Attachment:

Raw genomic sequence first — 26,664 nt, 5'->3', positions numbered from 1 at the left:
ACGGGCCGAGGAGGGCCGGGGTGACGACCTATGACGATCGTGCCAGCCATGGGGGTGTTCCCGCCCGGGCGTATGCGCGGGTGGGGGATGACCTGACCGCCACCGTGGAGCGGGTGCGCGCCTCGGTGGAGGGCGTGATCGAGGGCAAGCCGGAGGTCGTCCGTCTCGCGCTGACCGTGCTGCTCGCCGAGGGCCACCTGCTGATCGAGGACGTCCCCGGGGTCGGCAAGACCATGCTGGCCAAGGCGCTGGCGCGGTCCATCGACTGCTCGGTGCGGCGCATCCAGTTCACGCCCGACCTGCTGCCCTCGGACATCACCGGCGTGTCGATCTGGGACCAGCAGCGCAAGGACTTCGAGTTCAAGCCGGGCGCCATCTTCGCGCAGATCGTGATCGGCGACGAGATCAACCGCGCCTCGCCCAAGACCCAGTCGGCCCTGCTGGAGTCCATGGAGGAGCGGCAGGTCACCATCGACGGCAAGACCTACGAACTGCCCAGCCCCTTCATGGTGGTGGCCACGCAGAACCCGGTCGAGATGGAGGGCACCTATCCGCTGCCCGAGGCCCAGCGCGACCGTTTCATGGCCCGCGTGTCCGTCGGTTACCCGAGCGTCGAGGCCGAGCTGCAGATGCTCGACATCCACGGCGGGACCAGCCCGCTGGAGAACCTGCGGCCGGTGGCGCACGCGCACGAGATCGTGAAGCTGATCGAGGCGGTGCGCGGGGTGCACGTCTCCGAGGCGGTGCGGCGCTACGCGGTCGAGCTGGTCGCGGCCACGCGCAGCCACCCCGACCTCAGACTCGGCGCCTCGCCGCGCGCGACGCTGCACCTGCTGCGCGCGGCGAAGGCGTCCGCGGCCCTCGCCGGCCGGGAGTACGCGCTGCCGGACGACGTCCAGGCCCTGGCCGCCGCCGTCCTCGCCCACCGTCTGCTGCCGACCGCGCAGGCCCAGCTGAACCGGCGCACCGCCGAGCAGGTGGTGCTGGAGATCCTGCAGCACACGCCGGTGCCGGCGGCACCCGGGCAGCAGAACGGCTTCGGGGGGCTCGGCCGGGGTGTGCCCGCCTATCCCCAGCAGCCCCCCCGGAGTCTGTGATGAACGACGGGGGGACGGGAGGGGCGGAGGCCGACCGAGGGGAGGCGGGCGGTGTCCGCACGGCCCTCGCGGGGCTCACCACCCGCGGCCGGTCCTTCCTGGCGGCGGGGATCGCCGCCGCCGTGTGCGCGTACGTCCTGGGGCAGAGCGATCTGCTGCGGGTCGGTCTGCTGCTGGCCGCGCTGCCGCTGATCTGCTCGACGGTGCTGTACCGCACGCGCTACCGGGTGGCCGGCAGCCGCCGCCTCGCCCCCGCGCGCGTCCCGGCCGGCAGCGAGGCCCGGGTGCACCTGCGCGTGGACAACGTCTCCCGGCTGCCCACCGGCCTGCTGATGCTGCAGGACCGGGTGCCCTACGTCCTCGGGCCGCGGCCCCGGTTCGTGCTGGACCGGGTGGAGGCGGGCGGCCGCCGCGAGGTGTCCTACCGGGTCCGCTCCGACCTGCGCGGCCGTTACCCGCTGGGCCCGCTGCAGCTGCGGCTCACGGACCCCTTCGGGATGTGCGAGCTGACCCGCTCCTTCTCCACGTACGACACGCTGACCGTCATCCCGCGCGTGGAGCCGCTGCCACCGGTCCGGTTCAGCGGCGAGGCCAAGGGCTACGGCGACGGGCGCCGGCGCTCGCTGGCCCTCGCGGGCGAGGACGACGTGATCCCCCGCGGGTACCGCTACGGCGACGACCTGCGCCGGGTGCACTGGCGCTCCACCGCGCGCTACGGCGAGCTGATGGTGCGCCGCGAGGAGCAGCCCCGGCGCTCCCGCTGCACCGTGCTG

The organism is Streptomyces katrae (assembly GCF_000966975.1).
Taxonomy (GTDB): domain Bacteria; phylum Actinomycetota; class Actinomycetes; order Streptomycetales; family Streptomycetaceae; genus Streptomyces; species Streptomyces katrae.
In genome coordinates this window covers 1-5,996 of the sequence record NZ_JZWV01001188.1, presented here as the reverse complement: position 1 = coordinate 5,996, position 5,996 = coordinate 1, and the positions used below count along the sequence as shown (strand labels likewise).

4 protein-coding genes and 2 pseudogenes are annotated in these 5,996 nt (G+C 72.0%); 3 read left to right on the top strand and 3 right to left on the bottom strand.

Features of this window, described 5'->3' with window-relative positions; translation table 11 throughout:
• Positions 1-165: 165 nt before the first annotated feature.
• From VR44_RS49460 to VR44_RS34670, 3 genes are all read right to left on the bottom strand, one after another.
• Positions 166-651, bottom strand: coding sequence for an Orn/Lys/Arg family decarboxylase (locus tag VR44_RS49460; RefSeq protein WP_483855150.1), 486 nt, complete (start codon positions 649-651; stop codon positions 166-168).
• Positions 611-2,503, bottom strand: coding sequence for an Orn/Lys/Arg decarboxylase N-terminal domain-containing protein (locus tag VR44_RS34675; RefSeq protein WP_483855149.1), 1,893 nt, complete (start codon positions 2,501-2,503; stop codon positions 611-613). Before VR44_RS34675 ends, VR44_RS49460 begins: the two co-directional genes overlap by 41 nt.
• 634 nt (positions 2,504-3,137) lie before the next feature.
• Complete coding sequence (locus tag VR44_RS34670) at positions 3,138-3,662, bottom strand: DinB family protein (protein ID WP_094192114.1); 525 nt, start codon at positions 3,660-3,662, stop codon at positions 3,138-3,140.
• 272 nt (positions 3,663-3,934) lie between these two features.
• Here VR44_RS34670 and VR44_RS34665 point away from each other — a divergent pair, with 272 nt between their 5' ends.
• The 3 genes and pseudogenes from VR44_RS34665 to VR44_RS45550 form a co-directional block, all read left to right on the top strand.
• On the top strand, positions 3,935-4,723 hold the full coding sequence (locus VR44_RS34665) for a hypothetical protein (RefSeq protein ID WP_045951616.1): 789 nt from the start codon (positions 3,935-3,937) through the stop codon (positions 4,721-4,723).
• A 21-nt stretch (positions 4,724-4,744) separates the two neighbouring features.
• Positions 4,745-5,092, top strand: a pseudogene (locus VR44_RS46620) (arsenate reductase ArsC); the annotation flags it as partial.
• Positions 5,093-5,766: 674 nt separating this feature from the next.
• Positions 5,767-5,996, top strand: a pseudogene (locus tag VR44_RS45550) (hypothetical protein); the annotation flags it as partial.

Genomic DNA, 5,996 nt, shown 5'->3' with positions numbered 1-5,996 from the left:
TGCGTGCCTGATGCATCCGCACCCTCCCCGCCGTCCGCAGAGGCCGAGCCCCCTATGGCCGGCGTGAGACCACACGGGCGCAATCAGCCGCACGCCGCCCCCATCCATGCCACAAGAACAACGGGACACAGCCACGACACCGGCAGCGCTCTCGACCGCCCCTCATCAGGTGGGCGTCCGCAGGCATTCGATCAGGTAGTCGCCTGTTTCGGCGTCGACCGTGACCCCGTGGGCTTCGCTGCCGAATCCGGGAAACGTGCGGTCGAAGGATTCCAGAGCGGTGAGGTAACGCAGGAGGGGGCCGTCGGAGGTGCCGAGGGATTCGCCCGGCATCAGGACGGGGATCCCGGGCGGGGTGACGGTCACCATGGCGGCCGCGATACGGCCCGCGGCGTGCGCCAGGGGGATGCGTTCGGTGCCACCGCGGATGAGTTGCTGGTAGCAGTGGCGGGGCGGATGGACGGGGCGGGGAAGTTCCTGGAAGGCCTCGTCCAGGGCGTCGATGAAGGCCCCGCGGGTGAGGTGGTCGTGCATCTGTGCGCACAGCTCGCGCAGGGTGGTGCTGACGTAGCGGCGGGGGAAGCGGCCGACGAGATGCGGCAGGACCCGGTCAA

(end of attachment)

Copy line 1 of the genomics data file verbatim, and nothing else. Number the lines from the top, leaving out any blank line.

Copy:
Raw genomic sequence first — 26,664 nt, 5'->3', positions numbered from 1 at the left: